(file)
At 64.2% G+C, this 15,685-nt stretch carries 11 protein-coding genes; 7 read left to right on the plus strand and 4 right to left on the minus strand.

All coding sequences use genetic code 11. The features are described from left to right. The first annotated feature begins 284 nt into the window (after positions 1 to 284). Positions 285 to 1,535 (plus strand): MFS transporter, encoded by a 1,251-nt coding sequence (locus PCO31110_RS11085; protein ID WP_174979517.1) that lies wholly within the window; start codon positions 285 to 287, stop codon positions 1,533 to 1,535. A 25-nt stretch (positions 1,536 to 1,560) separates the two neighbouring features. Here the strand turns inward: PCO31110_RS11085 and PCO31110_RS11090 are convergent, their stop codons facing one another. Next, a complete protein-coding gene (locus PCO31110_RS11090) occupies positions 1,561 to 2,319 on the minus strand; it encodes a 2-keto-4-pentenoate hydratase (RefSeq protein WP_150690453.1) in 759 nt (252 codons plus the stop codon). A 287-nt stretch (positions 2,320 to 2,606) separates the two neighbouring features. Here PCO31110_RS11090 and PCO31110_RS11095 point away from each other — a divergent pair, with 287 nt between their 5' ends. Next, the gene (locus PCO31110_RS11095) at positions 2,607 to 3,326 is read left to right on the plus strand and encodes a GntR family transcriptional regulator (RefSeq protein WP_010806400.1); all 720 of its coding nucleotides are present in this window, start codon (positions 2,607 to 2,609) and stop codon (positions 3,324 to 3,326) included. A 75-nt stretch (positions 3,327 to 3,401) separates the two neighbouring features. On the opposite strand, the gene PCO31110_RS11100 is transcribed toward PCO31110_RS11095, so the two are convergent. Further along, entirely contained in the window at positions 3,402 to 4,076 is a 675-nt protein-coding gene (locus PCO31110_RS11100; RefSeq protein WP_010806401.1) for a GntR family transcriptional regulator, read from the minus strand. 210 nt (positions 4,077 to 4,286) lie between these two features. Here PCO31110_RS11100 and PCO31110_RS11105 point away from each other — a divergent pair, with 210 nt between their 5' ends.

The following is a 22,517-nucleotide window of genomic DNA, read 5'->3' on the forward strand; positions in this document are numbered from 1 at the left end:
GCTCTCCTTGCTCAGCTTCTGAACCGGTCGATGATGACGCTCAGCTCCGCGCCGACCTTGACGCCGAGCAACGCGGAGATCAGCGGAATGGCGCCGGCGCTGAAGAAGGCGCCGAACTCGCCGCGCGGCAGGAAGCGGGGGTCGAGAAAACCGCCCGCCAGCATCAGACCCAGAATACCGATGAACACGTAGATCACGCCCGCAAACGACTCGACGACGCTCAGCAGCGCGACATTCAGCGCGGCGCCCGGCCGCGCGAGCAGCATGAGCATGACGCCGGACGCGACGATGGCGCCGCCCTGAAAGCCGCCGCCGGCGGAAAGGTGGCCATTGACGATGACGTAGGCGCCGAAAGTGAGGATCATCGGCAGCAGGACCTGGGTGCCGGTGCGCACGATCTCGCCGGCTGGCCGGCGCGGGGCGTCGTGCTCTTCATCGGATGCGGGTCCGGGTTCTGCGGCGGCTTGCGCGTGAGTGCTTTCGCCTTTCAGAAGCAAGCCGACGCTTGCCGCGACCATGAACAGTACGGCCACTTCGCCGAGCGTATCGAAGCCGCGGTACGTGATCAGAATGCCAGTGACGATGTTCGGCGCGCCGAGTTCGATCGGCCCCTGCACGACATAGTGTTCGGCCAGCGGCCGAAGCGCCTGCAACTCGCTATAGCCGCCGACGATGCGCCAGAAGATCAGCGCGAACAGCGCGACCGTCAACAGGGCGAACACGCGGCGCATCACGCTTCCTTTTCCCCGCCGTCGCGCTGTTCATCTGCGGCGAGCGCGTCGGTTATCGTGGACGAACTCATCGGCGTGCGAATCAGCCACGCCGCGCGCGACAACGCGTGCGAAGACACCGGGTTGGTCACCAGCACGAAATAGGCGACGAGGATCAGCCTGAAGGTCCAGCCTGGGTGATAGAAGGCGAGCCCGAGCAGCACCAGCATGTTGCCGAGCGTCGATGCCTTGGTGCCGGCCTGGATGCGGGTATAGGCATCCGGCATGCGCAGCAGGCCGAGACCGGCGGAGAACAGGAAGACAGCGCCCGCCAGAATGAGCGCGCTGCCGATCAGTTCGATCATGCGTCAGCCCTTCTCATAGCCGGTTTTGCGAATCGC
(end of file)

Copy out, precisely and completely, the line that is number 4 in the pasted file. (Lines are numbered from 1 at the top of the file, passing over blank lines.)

GCTCTCCTTGCTCAGCTTCTGAACCGGTCGATGATGACGCTCAGCTCCGCGCCGACCTTGACGCCGAGCAACGCGGAGATCAGCGGAATGGCGCCGGCGCTGAAGAAGGCGCCGAACTCGCCGCGCGGCAGGAAGCGGGGGTCGAGAAAACCGCCCGCCAGCATCAGACCCAGAATACCGATGAACACGTAGATCACGCCCGCAAACGACTCGACGACGCTCAGCAGCGCGACATTCAGCGCGGCGCCCGGCCGCGCGAGCAGCATGAGCATGACGCCGGACGCGACGATGGCGCCGCCCTGAAAGCCGCCGCCGGCGGAAAGGTGGCCATTGACGATGACGTAGGCGCCGAAAGTGAGGATCATCGGCAGCAGGACCTGGGTGCCGGTGCGCACGATCTCGCCGGCTGGCCGGCGCGGGGCGTCGTGCTCTTCATCGGATGCGGGTCCGGGTTCTGCGGCGGCTTGCGCGTGAGTGCTTTCGCCTTTCAGAAGCAAGCCGACGCTTGCCGCGACCATGAACAGTACGGCCACTTCGCCGAGCGTATCGAAGCCGCGGTACGTGATCAGAATGCCAGTGACGATGTTCGGCGCGCCGAGTTCGATCGGCCCCTGCACGACATAGTGTTCGGCCAGCGGCCGAAGCGCCTGCAACTCGCTATAGCCGCCGACGATGCGCCAGAAGATCAGCGCGAACAGCGCGACCGTCAACAGGGCGAACACGCGGCGCATCACGCTTCCTTTTCCCCGCCGTCGCGCTGTTCATCTGCGGCGAGCGCGTCGGTTATCGTGGACGAACTCATCGGCGTGCGAATCAGCCACGCCGCGCGCGACAACGCGTGCGAAGACACCGGGTTGGTCACCAGCACGAAATAGGCGACGAGGATCAGCCTGAAGGTCCAGCCTGGGTGATAGAAGGCGAGCCCGAGCAGCACCAGCATGTTGCCGAGCGTCGATGCCTTGGTGCCGGCCTGGATGCGGGTATAGGCATCCGGCATGCGCAGCAGGCCGAGACCGGCGGAGAACAGGAAGACAGCGCCCGCCAGAATGAGCGCGCTGCCGATCAGTTCGATCATGCGTCAGCCCTTCTCATAGCCGGTTTTGCGAATCGC